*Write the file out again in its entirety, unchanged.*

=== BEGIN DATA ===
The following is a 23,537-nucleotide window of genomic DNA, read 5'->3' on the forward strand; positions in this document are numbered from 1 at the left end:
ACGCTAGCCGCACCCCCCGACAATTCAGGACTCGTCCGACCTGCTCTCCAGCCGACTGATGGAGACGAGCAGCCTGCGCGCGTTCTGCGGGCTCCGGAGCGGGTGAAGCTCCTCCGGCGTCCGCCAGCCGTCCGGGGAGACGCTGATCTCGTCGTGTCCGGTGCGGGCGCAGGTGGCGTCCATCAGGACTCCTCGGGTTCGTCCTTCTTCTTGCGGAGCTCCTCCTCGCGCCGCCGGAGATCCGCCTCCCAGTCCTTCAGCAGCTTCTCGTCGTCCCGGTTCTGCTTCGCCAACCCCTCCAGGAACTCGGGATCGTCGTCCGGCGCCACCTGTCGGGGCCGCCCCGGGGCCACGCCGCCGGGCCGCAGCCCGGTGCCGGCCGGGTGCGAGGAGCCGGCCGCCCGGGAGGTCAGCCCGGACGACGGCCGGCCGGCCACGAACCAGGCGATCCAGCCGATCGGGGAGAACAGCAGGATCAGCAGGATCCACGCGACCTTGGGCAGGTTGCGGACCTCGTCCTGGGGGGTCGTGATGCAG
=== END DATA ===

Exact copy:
The following is a 23,537-nucleotide window of genomic DNA, read 5'->3' on the forward strand; positions in this document are numbered from 1 at the left end:
ACGCTAGCCGCACCCCCCGACAATTCAGGACTCGTCCGACCTGCTCTCCAGCCGACTGATGGAGACGAGCAGCCTGCGCGCGTTCTGCGGGCTCCGGAGCGGGTGAAGCTCCTCCGGCGTCCGCCAGCCGTCCGGGGAGACGCTGATCTCGTCGTGTCCGGTGCGGGCGCAGGTGGCGTCCATCAGGACTCCTCGGGTTCGTCCTTCTTCTTGCGGAGCTCCTCCTCGCGCCGCCGGAGATCCGCCTCCCAGTCCTTCAGCAGCTTCTCGTCGTCCCGGTTCTGCTTCGCCAACCCCTCCAGGAACTCGGGATCGTCGTCCGGCGCCACCTGTCGGGGCCGCCCCGGGGCCACGCCGCCGGGCCGCAGCCCGGTGCCGGCCGGGTGCGAGGAGCCGGCCGCCCGGGAGGTCAGCCCGGACGACGGCCGGCCGGCCACGAACCAGGCGATCCAGCCGATCGGGGAGAACAGCAGGATCAGCAGGATCCACGCGACCTTGGGCAGGTTGCGGACCTCGTCCTGGGGGGTCGTGATGCAG